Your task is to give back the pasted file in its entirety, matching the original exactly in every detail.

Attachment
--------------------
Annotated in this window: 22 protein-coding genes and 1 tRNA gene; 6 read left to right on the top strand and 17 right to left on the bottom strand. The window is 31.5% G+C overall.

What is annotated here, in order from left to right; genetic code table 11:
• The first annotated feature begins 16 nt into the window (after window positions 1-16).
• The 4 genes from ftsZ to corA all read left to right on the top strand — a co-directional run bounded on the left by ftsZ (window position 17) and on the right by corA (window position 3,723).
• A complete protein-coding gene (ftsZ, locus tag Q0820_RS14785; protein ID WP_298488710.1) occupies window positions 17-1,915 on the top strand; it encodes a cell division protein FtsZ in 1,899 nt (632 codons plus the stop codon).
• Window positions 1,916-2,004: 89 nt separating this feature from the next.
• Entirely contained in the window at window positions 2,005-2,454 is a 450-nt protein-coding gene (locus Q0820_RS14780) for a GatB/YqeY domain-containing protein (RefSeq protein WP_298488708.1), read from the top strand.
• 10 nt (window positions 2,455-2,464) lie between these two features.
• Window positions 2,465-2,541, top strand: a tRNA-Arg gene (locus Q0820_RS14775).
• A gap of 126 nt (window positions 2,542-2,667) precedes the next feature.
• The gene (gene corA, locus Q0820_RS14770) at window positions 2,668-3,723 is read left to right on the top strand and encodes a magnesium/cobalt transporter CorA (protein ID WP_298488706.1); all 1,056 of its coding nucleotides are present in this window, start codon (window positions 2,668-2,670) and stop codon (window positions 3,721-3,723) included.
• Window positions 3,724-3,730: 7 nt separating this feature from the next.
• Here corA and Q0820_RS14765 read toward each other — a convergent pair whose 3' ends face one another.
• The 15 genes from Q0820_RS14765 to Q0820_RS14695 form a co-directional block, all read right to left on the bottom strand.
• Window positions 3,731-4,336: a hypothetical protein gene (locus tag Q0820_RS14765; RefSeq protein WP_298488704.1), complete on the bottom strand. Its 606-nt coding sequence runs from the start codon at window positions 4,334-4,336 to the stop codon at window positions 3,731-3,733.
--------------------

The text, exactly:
Annotated in this window: 22 protein-coding genes and 1 tRNA gene; 6 read left to right on the top strand and 17 right to left on the bottom strand. The window is 31.5% G+C overall.

What is annotated here, in order from left to right; genetic code table 11:
• The first annotated feature begins 16 nt into the window (after window positions 1-16).
• The 4 genes from ftsZ to corA all read left to right on the top strand — a co-directional run bounded on the left by ftsZ (window position 17) and on the right by corA (window position 3,723).
• A complete protein-coding gene (ftsZ, locus tag Q0820_RS14785; protein ID WP_298488710.1) occupies window positions 17-1,915 on the top strand; it encodes a cell division protein FtsZ in 1,899 nt (632 codons plus the stop codon).
• Window positions 1,916-2,004: 89 nt separating this feature from the next.
• Entirely contained in the window at window positions 2,005-2,454 is a 450-nt protein-coding gene (locus Q0820_RS14780) for a GatB/YqeY domain-containing protein (RefSeq protein WP_298488708.1), read from the top strand.
• 10 nt (window positions 2,455-2,464) lie between these two features.
• Window positions 2,465-2,541, top strand: a tRNA-Arg gene (locus Q0820_RS14775).
• A gap of 126 nt (window positions 2,542-2,667) precedes the next feature.
• The gene (gene corA, locus Q0820_RS14770) at window positions 2,668-3,723 is read left to right on the top strand and encodes a magnesium/cobalt transporter CorA (protein ID WP_298488706.1); all 1,056 of its coding nucleotides are present in this window, start codon (window positions 2,668-2,670) and stop codon (window positions 3,721-3,723) included.
• Window positions 3,724-3,730: 7 nt separating this feature from the next.
• Here corA and Q0820_RS14765 read toward each other — a convergent pair whose 3' ends face one another.
• The 15 genes from Q0820_RS14765 to Q0820_RS14695 form a co-directional block, all read right to left on the bottom strand.
• Window positions 3,731-4,336: a hypothetical protein gene (locus tag Q0820_RS14765; RefSeq protein WP_298488704.1), complete on the bottom strand. Its 606-nt coding sequence runs from the start codon at window positions 4,334-4,336 to the stop codon at window positions 3,731-3,733.